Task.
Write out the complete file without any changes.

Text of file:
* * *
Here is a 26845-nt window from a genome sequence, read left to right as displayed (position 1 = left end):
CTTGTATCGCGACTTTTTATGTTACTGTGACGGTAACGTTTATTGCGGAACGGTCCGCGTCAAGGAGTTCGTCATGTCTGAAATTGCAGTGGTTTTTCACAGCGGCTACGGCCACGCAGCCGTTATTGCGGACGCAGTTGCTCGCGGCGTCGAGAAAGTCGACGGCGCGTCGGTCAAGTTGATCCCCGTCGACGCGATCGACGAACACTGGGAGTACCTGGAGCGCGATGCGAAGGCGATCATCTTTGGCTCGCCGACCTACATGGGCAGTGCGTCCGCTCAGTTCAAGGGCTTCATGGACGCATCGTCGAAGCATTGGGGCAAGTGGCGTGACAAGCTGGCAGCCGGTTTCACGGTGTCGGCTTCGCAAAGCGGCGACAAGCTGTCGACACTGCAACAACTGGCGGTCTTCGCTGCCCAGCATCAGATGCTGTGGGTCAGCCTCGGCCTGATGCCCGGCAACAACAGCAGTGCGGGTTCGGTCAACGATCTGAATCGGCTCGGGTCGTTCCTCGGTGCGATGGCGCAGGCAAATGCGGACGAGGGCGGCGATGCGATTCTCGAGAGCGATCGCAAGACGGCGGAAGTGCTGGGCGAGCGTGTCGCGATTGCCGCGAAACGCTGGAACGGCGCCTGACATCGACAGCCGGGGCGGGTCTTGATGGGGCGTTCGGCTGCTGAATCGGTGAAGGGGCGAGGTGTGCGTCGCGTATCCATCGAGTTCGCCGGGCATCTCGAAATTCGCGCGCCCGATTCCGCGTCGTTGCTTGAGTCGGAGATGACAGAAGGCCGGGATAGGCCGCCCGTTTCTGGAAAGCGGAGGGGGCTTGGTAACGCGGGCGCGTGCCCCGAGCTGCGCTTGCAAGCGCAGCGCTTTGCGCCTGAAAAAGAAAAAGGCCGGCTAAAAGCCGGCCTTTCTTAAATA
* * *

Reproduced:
Here is a 26845-nt window from a genome sequence, read left to right as displayed (position 1 = left end):
CTTGTATCGCGACTTTTTATGTTACTGTGACGGTAACGTTTATTGCGGAACGGTCCGCGTCAAGGAGTTCGTCATGTCTGAAATTGCAGTGGTTTTTCACAGCGGCTACGGCCACGCAGCCGTTATTGCGGACGCAGTTGCTCGCGGCGTCGAGAAAGTCGACGGCGCGTCGGTCAAGTTGATCCCCGTCGACGCGATCGACGAACACTGGGAGTACCTGGAGCGCGATGCGAAGGCGATCATCTTTGGCTCGCCGACCTACATGGGCAGTGCGTCCGCTCAGTTCAAGGGCTTCATGGACGCATCGTCGAAGCATTGGGGCAAGTGGCGTGACAAGCTGGCAGCCGGTTTCACGGTGTCGGCTTCGCAAAGCGGCGACAAGCTGTCGACACTGCAACAACTGGCGGTCTTCGCTGCCCAGCATCAGATGCTGTGGGTCAGCCTCGGCCTGATGCCCGGCAACAACAGCAGTGCGGGTTCGGTCAACGATCTGAATCGGCTCGGGTCGTTCCTCGGTGCGATGGCGCAGGCAAATGCGGACGAGGGCGGCGATGCGATTCTCGAGAGCGATCGCAAGACGGCGGAAGTGCTGGGCGAGCGTGTCGCGATTGCCGCGAAACGCTGGAACGGCGCCTGACATCGACAGCCGGGGCGGGTCTTGATGGGGCGTTCGGCTGCTGAATCGGTGAAGGGGCGAGGTGTGCGTCGCGTATCCATCGAGTTCGCCGGGCATCTCGAAATTCGCGCGCCCGATTCCGCGTCGTTGCTTGAGTCGGAGATGACAGAAGGCCGGGATAGGCCGCCCGTTTCTGGAAAGCGGAGGGGGCTTGGTAACGCGGGCGCGTGCCCCGAGCTGCGCTTGCAAGCGCAGCGCTTTGCGCCTGAAAAAGAAAAAGGCCGGCTAAAAGCCGGCCTTTCTTAAATA